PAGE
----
By Roy Scranton
10 November 2013
(The New York Times) – Driving into Iraq just after the 2003 invasion felt like driving into the future. We convoyed all day, all night, past Army checkpoints and burned-out tanks, till in the blue dawn Baghdad rose from the desert like a vision of hell: Flames licked the bruised sky from the tops of refinery towers, cyclopean monuments bulged and leaned against the horizon, broken overpasses swooped and fell over ruined suburbs, bombed factories, and narrow ancient streets.
With “shock and awe,” our military had unleashed the end of the world on a city of six million — a city about the same size as Houston or Washington. The infrastructure was totaled: water, power, traffic, markets and security fell to anarchy and local rule. The city’s secular middle class was disappearing, squeezed out between gangsters, profiteers, fundamentalists and soldiers. The government was going down, walls were going up, tribal lines were being drawn, and brutal hierarchies savagely established.
I was a private in the United States Army. This strange, precarious world was my new home. If I survived.
Two and a half years later, safe and lazy back in Fort Sill, Okla., I thought I had made it out. Then I watched on television as Hurricane Katrina hit New Orleans. This time it was the weather that brought shock and awe, but I saw the same chaos and urban collapse I’d seen in Baghdad, the same failure of planning and the same tide of anarchy. The 82nd Airborne hit the ground, took over strategic points and patrolled streets now under de facto martial law. My unit was put on alert to prepare for riot control operations. The grim future I’d seen in Baghdad was coming home: not terrorism, not even W.M.D.’s, but a civilization in collapse, with a crippled infrastructure, unable to recuperate from shocks to its system.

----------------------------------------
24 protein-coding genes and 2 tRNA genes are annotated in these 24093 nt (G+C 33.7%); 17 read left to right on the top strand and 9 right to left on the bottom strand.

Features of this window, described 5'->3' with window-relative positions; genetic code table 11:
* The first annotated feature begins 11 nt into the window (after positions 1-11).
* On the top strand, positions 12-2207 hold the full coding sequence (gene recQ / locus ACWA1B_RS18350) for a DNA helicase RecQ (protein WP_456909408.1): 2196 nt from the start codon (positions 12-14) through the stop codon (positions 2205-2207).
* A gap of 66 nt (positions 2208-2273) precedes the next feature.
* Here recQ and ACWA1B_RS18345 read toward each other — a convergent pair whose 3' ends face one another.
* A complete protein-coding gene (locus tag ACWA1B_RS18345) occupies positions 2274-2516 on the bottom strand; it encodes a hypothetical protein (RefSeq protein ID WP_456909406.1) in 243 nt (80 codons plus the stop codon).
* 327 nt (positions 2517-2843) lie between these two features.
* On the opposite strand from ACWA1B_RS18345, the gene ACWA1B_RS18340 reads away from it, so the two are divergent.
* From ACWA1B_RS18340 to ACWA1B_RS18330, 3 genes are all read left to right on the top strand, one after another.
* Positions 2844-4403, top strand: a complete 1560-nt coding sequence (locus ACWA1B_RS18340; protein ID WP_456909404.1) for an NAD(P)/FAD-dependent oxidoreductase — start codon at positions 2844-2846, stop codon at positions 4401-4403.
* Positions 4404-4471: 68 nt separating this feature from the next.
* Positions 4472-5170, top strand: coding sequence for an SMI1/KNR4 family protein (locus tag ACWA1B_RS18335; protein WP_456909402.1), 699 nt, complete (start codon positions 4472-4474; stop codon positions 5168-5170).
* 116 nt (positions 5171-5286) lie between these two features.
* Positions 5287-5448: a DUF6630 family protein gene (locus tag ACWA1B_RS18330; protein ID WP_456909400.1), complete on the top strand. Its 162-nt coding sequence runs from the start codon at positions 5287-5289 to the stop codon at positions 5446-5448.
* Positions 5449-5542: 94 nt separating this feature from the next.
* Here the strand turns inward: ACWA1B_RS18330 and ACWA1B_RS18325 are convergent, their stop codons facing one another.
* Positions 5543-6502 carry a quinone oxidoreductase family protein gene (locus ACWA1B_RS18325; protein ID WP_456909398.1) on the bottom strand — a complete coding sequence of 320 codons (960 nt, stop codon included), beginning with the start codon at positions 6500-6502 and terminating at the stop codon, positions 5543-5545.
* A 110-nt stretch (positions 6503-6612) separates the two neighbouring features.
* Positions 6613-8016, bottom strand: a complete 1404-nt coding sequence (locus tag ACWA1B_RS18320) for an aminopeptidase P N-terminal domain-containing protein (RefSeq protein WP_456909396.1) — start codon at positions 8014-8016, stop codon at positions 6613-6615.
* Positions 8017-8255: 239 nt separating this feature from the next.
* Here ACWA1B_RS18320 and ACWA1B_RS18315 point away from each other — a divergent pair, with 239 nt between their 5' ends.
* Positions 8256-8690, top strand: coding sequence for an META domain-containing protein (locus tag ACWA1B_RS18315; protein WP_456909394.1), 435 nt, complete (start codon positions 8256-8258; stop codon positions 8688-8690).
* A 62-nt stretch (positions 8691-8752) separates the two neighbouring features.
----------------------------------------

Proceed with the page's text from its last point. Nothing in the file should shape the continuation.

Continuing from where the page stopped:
And today, with recovery still going on more than a year after Sandy and many critics arguing that the Eastern seaboard is no more prepared for a huge weather event than we were last November, it’s clear that future’s not going away.
This March, Admiral Samuel J. Locklear III, the commander of the United States Pacific Command, told security and foreign policy specialists in Cambridge, Mass., that global climate change was the greatest threat the United States faced — more dangerous than terrorism, Chinese hackers and North Korean nuclear missiles. Upheaval from increased temperatures, rising seas and radical destabilization “is probably the most likely thing that is going to happen…” he said, “that will cripple the security environment, probably more likely than the other scenarios we all often talk about.’’
Locklear’s not alone. Tom Donilon, the national security adviser, said much the same thing in April, speaking to an audience at Columbia’s new Center on Global Energy Policy. James Clapper, director of national intelligence, told the Senate in March that “Extreme weather events (floods, droughts, heat waves) will increasingly disrupt food and energy markets, exacerbating state weakness, forcing human migrations, and triggering riots, civil disobedience, and vandalism.”
On the civilian side, the World Bank’s recent report, “Turn Down the Heat: Climate Extremes, Regional Impacts, and the Case for Resilience,” offers a dire prognosis for the effects of global warming, which climatologists now predict will raise global temperatures by 3.6 degrees Fahrenheit within a generation and 7.2 degrees Fahrenheit within 90 years. Projections from researchers at the University of Hawaii find us dealing with “historically unprecedented” climates as soon as 2047. The climate scientist James Hansen, formerly with NASA, has argued that we face an “apocalyptic” future. This grim view is seconded by researchers worldwide, including Anders Levermann, Paul and Anne Ehrlich, Lonnie Thompson and many, many, many others.